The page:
But in contrast to a provider’s modem you need to take action to make such loggers and their web interfaces available on the internet. Vulnerabilities aside, any typical internet router (a device doing Network Address Translation) does not allow unsolicited incoming connections from the the internet to a device on the local network, that is behind the provider’s access device and/or your router. Only traffic that is recognized as the response to an outgoing request, such as browsing a public web pages, will be relayed by the router. In order to show off your heater’s performance to your friend you need to open up your router’s firewall and configure a rule for so-called port forwarding.

The problem with this approach is that some people don’t know exactly what they are doing (see inquiries via forums along the lines: I have no idea at all what VPN, TCP/IP, ports, DNS etc. means – but could you explain me briefly how to access my heater from the internet?), and there might be lots of running systems never touched again, once configured by the computer-savvy friend.

Then there might be hidden risks related to undetected vulnerabilities in the embedded web servers used. A German vendor of heating systems had caused a stir last year: Their clients’ systems had been accessible from the internet via port-forwarding. Their naming conventions for the dyndns names of such hosts could easily be guess – so attackers could find the systems. Passwords have been set; but sending a specifically crafted URL to the device you could force the web server to respond with the list of all passwords in clear text. The vendor reacted quickly and referred the issue to the supplier of the underlying control software – which was used with larger and more critical systems and residential heating. It turned out that the software vendor had never recommended to use the system in that way – only protected by passwords, but a VPN tunnel should be provided instead – wrapping the insecure traffic within a channel equipped with stronger protection. Adding a VPN is a major change and required the installation of a new physical module at clients’ site.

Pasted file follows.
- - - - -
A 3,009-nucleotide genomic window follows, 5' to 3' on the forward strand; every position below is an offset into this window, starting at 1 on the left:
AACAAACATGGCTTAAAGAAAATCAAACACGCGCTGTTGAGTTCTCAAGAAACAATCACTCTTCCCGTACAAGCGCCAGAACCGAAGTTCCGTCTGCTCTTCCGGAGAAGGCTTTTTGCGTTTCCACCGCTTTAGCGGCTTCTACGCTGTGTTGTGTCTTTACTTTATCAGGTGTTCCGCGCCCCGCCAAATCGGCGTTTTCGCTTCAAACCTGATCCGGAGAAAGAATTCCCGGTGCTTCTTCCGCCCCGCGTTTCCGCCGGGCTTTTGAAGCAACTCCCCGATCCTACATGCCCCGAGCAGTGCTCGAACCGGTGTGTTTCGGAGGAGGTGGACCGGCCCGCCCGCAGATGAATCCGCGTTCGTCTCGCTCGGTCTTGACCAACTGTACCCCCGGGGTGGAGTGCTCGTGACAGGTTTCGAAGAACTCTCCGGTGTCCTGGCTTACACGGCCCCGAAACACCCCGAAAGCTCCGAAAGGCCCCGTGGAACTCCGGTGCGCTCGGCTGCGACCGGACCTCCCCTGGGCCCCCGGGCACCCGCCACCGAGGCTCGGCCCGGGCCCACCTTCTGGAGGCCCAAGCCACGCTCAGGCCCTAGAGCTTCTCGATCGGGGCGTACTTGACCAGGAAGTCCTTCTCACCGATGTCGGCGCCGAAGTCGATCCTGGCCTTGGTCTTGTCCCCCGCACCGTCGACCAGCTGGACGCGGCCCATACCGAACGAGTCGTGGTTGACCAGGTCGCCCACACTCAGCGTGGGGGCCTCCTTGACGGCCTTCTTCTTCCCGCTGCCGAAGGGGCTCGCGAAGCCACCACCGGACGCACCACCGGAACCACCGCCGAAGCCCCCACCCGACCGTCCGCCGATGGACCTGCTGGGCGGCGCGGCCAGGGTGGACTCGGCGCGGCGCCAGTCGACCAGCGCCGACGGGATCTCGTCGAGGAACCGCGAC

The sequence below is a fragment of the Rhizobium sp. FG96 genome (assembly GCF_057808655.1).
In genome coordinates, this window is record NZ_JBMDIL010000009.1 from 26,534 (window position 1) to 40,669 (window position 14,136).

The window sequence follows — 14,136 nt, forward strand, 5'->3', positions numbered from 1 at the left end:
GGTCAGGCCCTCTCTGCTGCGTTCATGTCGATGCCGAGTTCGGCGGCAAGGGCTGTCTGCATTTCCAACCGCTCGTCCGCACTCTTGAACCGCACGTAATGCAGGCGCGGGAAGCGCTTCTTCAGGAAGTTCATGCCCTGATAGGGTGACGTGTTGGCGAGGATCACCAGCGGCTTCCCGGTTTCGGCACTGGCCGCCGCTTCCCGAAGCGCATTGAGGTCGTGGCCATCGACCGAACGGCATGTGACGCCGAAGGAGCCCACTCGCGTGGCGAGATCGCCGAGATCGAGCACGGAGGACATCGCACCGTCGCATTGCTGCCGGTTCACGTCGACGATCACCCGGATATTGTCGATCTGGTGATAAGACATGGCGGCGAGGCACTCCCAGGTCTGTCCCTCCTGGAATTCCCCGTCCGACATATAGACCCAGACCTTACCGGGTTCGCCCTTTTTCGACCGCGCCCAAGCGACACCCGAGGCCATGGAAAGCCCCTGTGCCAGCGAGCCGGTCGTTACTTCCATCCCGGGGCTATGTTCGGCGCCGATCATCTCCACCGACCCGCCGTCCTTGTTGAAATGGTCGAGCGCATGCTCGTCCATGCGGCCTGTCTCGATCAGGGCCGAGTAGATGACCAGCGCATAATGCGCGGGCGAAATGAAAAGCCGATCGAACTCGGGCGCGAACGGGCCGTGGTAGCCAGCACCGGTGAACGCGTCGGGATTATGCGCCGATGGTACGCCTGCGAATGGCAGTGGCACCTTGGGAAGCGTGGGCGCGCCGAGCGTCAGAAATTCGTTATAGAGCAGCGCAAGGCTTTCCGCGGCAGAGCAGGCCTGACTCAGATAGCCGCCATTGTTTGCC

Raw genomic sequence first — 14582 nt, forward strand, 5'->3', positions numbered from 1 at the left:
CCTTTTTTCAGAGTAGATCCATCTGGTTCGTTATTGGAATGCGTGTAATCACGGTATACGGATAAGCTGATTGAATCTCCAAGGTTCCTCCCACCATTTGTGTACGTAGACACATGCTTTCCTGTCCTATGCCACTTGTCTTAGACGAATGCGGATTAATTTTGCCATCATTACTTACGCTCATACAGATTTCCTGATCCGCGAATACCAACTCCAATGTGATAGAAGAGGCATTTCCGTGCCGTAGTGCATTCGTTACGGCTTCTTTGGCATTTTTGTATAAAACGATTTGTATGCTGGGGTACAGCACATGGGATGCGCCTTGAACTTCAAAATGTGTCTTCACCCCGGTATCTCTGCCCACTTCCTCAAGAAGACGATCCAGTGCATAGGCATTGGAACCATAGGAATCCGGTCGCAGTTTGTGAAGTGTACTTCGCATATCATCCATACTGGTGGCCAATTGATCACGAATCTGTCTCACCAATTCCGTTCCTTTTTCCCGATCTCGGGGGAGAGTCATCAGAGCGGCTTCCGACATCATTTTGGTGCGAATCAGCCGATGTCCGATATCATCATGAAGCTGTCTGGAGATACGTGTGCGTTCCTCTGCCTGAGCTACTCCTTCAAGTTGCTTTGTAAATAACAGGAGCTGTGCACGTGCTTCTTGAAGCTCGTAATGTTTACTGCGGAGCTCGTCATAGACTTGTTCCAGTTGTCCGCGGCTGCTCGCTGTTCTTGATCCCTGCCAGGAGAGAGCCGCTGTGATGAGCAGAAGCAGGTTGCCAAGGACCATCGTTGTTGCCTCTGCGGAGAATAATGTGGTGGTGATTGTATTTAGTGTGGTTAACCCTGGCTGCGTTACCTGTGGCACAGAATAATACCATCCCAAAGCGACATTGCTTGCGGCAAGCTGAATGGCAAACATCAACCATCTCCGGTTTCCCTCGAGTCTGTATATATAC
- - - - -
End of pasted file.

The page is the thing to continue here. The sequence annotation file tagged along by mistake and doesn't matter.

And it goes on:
Apart from opening up your network up to the internet or VPNs there is another class of solutions to the Internet of Things issue: Things may actively connect to a server on the internet, and this server will relay or mediate the connection. I have written about Things unexpected phoning home and how to sniff the traffic before, and I add some more links at the end of this post. If the owner of the thing is given some control over the communication I still think it is the best option.

We now use such a Thing as our latest data logger for our heat pump system.

That’s the Thing – C.M.I., Control and Monitoring Interface – a failed attempt at innovative tech product photography:

(The usual disclaimer: I don’t make money from reselling or recommending products, I just like them. Vendors beware, I might change my mind anytime.)

It does not get better if I try to capture The Things in their natural habitats – CMI to the left, BL-NET in the middle, and a simple ethernet switch to the right.

CMI and BL-NEZ data loggers, by Technische Alternative